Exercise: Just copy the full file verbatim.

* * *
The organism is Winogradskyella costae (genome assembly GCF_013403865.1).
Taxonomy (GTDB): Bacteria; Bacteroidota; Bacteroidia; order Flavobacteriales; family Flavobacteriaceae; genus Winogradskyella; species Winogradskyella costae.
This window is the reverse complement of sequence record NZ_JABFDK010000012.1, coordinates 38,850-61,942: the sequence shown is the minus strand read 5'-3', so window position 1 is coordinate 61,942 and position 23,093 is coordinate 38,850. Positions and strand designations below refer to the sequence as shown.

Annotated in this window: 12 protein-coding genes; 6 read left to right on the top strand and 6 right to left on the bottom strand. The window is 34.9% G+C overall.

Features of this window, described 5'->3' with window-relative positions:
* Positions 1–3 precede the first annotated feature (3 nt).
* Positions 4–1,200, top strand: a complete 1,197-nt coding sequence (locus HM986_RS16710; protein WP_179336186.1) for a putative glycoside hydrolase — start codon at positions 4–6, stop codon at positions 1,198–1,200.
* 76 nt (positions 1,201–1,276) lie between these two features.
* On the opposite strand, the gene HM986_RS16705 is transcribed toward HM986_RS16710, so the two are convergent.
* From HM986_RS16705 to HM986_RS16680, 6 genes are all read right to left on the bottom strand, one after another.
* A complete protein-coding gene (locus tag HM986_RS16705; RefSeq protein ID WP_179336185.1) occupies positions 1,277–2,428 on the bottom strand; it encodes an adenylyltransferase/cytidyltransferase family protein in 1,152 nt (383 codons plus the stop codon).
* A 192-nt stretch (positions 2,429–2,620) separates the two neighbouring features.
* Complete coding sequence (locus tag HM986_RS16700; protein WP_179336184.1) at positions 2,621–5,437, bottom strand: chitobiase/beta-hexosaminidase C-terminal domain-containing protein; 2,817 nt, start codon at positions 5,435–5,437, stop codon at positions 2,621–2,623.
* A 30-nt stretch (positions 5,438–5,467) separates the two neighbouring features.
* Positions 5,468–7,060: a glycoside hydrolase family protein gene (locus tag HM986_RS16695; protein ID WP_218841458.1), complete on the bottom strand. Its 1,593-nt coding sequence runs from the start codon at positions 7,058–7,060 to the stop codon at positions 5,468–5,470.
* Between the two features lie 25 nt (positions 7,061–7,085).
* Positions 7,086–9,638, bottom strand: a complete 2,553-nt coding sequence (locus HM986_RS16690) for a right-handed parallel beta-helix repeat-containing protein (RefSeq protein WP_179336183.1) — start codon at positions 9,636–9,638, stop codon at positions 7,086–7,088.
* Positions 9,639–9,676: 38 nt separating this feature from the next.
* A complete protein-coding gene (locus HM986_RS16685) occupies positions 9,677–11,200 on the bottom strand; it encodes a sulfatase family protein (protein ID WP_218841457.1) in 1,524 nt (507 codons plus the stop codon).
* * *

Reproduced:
The organism is Winogradskyella costae (genome assembly GCF_013403865.1).
Taxonomy (GTDB): Bacteria; Bacteroidota; Bacteroidia; order Flavobacteriales; family Flavobacteriaceae; genus Winogradskyella; species Winogradskyella costae.
This window is the reverse complement of sequence record NZ_JABFDK010000012.1, coordinates 38,850-61,942: the sequence shown is the minus strand read 5'-3', so window position 1 is coordinate 61,942 and position 23,093 is coordinate 38,850. Positions and strand designations below refer to the sequence as shown.

Annotated in this window: 12 protein-coding genes; 6 read left to right on the top strand and 6 right to left on the bottom strand. The window is 34.9% G+C overall.

Features of this window, described 5'->3' with window-relative positions:
* Positions 1–3 precede the first annotated feature (3 nt).
* Positions 4–1,200, top strand: a complete 1,197-nt coding sequence (locus HM986_RS16710; protein WP_179336186.1) for a putative glycoside hydrolase — start codon at positions 4–6, stop codon at positions 1,198–1,200.
* 76 nt (positions 1,201–1,276) lie between these two features.
* On the opposite strand, the gene HM986_RS16705 is transcribed toward HM986_RS16710, so the two are convergent.
* From HM986_RS16705 to HM986_RS16680, 6 genes are all read right to left on the bottom strand, one after another.
* A complete protein-coding gene (locus tag HM986_RS16705; RefSeq protein ID WP_179336185.1) occupies positions 1,277–2,428 on the bottom strand; it encodes an adenylyltransferase/cytidyltransferase family protein in 1,152 nt (383 codons plus the stop codon).
* A 192-nt stretch (positions 2,429–2,620) separates the two neighbouring features.
* Complete coding sequence (locus tag HM986_RS16700; protein WP_179336184.1) at positions 2,621–5,437, bottom strand: chitobiase/beta-hexosaminidase C-terminal domain-containing protein; 2,817 nt, start codon at positions 5,435–5,437, stop codon at positions 2,621–2,623.
* A 30-nt stretch (positions 5,438–5,467) separates the two neighbouring features.
* Positions 5,468–7,060: a glycoside hydrolase family protein gene (locus tag HM986_RS16695; protein ID WP_218841458.1), complete on the bottom strand. Its 1,593-nt coding sequence runs from the start codon at positions 7,058–7,060 to the stop codon at positions 5,468–5,470.
* Between the two features lie 25 nt (positions 7,061–7,085).
* Positions 7,086–9,638, bottom strand: a complete 2,553-nt coding sequence (locus HM986_RS16690) for a right-handed parallel beta-helix repeat-containing protein (RefSeq protein WP_179336183.1) — start codon at positions 9,636–9,638, stop codon at positions 7,086–7,088.
* Positions 9,639–9,676: 38 nt separating this feature from the next.
* A complete protein-coding gene (locus HM986_RS16685) occupies positions 9,677–11,200 on the bottom strand; it encodes a sulfatase family protein (protein ID WP_218841457.1) in 1,524 nt (507 codons plus the stop codon).